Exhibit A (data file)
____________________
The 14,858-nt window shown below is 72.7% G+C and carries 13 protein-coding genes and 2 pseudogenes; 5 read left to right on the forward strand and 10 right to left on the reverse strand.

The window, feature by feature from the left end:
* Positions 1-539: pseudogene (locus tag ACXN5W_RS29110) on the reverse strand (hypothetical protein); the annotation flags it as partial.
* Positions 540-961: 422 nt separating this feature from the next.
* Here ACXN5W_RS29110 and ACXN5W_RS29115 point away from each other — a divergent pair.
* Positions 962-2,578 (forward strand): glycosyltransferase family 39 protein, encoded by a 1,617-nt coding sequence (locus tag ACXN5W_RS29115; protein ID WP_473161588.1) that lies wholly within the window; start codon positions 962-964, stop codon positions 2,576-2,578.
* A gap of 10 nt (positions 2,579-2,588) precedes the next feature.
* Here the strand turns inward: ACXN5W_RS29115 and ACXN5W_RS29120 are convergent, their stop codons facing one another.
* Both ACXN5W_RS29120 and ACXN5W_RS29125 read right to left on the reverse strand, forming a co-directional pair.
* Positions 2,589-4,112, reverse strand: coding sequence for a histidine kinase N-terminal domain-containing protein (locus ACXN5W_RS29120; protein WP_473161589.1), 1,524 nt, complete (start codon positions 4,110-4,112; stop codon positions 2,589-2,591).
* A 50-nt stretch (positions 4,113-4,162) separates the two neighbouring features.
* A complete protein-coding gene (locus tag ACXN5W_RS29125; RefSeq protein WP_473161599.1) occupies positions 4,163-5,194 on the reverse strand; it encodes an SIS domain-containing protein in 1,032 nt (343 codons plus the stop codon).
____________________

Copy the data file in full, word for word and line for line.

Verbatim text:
The 14,858-nt window shown below is 72.7% G+C and carries 13 protein-coding genes and 2 pseudogenes; 5 read left to right on the forward strand and 10 right to left on the reverse strand.

The window, feature by feature from the left end:
* Positions 1-539: pseudogene (locus tag ACXN5W_RS29110) on the reverse strand (hypothetical protein); the annotation flags it as partial.
* Positions 540-961: 422 nt separating this feature from the next.
* Here ACXN5W_RS29110 and ACXN5W_RS29115 point away from each other — a divergent pair.
* Positions 962-2,578 (forward strand): glycosyltransferase family 39 protein, encoded by a 1,617-nt coding sequence (locus tag ACXN5W_RS29115; protein ID WP_473161588.1) that lies wholly within the window; start codon positions 962-964, stop codon positions 2,576-2,578.
* A gap of 10 nt (positions 2,579-2,588) precedes the next feature.
* Here the strand turns inward: ACXN5W_RS29115 and ACXN5W_RS29120 are convergent, their stop codons facing one another.
* Both ACXN5W_RS29120 and ACXN5W_RS29125 read right to left on the reverse strand, forming a co-directional pair.
* Positions 2,589-4,112, reverse strand: coding sequence for a histidine kinase N-terminal domain-containing protein (locus ACXN5W_RS29120; protein WP_473161589.1), 1,524 nt, complete (start codon positions 4,110-4,112; stop codon positions 2,589-2,591).
* A 50-nt stretch (positions 4,113-4,162) separates the two neighbouring features.
* A complete protein-coding gene (locus tag ACXN5W_RS29125; RefSeq protein WP_473161599.1) occupies positions 4,163-5,194 on the reverse strand; it encodes an SIS domain-containing protein in 1,032 nt (343 codons plus the stop codon).